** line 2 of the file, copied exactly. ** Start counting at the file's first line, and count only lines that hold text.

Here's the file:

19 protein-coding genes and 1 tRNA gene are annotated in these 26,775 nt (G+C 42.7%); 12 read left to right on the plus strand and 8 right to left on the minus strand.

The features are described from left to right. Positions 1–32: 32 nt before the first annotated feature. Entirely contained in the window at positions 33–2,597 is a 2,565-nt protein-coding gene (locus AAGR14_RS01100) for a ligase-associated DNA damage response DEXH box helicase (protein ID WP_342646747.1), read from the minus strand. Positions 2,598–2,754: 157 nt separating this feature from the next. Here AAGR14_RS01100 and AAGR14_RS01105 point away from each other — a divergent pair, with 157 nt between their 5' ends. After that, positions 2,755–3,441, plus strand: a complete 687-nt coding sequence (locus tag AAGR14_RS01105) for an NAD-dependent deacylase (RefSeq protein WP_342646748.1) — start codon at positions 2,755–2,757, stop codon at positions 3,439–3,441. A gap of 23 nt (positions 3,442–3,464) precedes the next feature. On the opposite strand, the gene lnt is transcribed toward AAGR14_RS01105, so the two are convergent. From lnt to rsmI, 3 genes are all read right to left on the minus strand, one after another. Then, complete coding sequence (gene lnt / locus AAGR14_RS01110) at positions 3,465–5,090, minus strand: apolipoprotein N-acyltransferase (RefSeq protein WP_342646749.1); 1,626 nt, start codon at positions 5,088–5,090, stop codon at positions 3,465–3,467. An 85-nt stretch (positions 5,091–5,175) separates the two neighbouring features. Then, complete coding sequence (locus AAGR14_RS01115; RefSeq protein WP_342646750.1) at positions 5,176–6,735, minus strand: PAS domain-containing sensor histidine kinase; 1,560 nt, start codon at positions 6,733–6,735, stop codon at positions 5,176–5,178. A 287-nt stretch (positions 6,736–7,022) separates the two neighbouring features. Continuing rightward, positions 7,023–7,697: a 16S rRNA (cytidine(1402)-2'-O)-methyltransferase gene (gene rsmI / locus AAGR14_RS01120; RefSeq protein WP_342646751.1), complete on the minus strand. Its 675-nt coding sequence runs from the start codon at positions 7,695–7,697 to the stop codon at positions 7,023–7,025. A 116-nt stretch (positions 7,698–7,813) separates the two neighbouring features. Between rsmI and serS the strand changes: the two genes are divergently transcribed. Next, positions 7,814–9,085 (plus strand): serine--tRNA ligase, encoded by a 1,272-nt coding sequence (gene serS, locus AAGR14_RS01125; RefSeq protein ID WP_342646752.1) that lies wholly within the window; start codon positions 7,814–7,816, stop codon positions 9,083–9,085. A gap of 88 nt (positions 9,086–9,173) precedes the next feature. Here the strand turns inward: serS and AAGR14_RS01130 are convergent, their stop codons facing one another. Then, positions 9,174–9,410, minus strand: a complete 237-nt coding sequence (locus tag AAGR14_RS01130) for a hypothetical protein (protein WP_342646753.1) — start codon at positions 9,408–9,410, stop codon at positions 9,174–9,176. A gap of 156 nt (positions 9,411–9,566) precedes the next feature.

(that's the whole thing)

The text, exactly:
The features are described from left to right. Positions 1–32: 32 nt before the first annotated feature. Entirely contained in the window at positions 33–2,597 is a 2,565-nt protein-coding gene (locus AAGR14_RS01100) for a ligase-associated DNA damage response DEXH box helicase (protein ID WP_342646747.1), read from the minus strand. Positions 2,598–2,754: 157 nt separating this feature from the next. Here AAGR14_RS01100 and AAGR14_RS01105 point away from each other — a divergent pair, with 157 nt between their 5' ends. After that, positions 2,755–3,441, plus strand: a complete 687-nt coding sequence (locus tag AAGR14_RS01105) for an NAD-dependent deacylase (RefSeq protein WP_342646748.1) — start codon at positions 2,755–2,757, stop codon at positions 3,439–3,441. A gap of 23 nt (positions 3,442–3,464) precedes the next feature. On the opposite strand, the gene lnt is transcribed toward AAGR14_RS01105, so the two are convergent. From lnt to rsmI, 3 genes are all read right to left on the minus strand, one after another. Then, complete coding sequence (gene lnt / locus AAGR14_RS01110) at positions 3,465–5,090, minus strand: apolipoprotein N-acyltransferase (RefSeq protein WP_342646749.1); 1,626 nt, start codon at positions 5,088–5,090, stop codon at positions 3,465–3,467. An 85-nt stretch (positions 5,091–5,175) separates the two neighbouring features. Then, complete coding sequence (locus AAGR14_RS01115; RefSeq protein WP_342646750.1) at positions 5,176–6,735, minus strand: PAS domain-containing sensor histidine kinase; 1,560 nt, start codon at positions 6,733–6,735, stop codon at positions 5,176–5,178. A 287-nt stretch (positions 6,736–7,022) separates the two neighbouring features. Continuing rightward, positions 7,023–7,697: a 16S rRNA (cytidine(1402)-2'-O)-methyltransferase gene (gene rsmI / locus AAGR14_RS01120; RefSeq protein WP_342646751.1), complete on the minus strand. Its 675-nt coding sequence runs from the start codon at positions 7,695–7,697 to the stop codon at positions 7,023–7,025. A 116-nt stretch (positions 7,698–7,813) separates the two neighbouring features. Between rsmI and serS the strand changes: the two genes are divergently transcribed. Next, positions 7,814–9,085 (plus strand): serine--tRNA ligase, encoded by a 1,272-nt coding sequence (gene serS, locus AAGR14_RS01125; RefSeq protein ID WP_342646752.1) that lies wholly within the window; start codon positions 7,814–7,816, stop codon positions 9,083–9,085. A gap of 88 nt (positions 9,086–9,173) precedes the next feature. Here the strand turns inward: serS and AAGR14_RS01130 are convergent, their stop codons facing one another. Then, positions 9,174–9,410, minus strand: a complete 237-nt coding sequence (locus tag AAGR14_RS01130) for a hypothetical protein (protein WP_342646753.1) — start codon at positions 9,408–9,410, stop codon at positions 9,174–9,176. A gap of 156 nt (positions 9,411–9,566) precedes the next feature.